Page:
A MAJOR campaign is being launched to stop South Tyneside children being harmed by second-hand smoke.
Health bosses say that youngsters are breathing in harmful cancer-causing toxins and poisons by being near people who smoke each day.
They argue it increases the chances of children getting lung disease and meningitis, while also costing the NHS more than £23m annually.
The campaign comes after a survey of North-East children revealed some shocking statistics.
More than 80,000 North-East children are exposed to second-hand smoke in the home that puts them at increased risk of lung disease, meningitis and cot death.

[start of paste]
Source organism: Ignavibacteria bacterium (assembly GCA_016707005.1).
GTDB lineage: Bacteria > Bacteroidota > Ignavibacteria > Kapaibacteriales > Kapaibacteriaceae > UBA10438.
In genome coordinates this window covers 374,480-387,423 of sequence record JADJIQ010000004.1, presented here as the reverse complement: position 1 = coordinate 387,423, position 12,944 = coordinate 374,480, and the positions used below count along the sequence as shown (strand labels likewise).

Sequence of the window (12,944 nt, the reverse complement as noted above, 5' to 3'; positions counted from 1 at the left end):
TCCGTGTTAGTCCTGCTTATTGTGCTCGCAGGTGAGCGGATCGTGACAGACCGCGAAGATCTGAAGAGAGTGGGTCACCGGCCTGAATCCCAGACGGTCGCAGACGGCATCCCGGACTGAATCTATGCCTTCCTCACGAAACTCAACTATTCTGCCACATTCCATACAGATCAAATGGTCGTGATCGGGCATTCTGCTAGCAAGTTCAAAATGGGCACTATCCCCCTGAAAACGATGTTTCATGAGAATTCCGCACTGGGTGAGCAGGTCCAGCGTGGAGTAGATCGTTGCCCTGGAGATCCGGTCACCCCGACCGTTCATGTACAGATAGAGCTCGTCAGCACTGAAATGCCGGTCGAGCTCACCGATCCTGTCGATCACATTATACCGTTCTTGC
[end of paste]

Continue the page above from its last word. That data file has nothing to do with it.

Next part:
It results in more than 12,000 GP visits and 400 hospital visits in the region each year.
The survey also revealed that 99 per cent of children want their parents to give up smoking, and that 97 per cent wished they wouldn’t light up cigarettes in front of them in the home.
The Government and doctors now want parents to keep their homes and cars smoke free so that children can lead healthier lives.
Ailsa Rutter, director of anti-smoking group Fresh, says mums and dads should do more to protect their youngsters from second-hand smoke.
She said: “When a cigarette burns, the smoke contains thousands of toxic chemicals including tar, hydrogen cyanide and arsenic.
“Many parents do already take steps such as opening a window, but this doesn’t stop the toxic poisons contained in smoke filling a room or a car and children breathing it in.
“These fumes can hang around for hours.
“The only way to protect your child is to make your home or car completely smoke free.”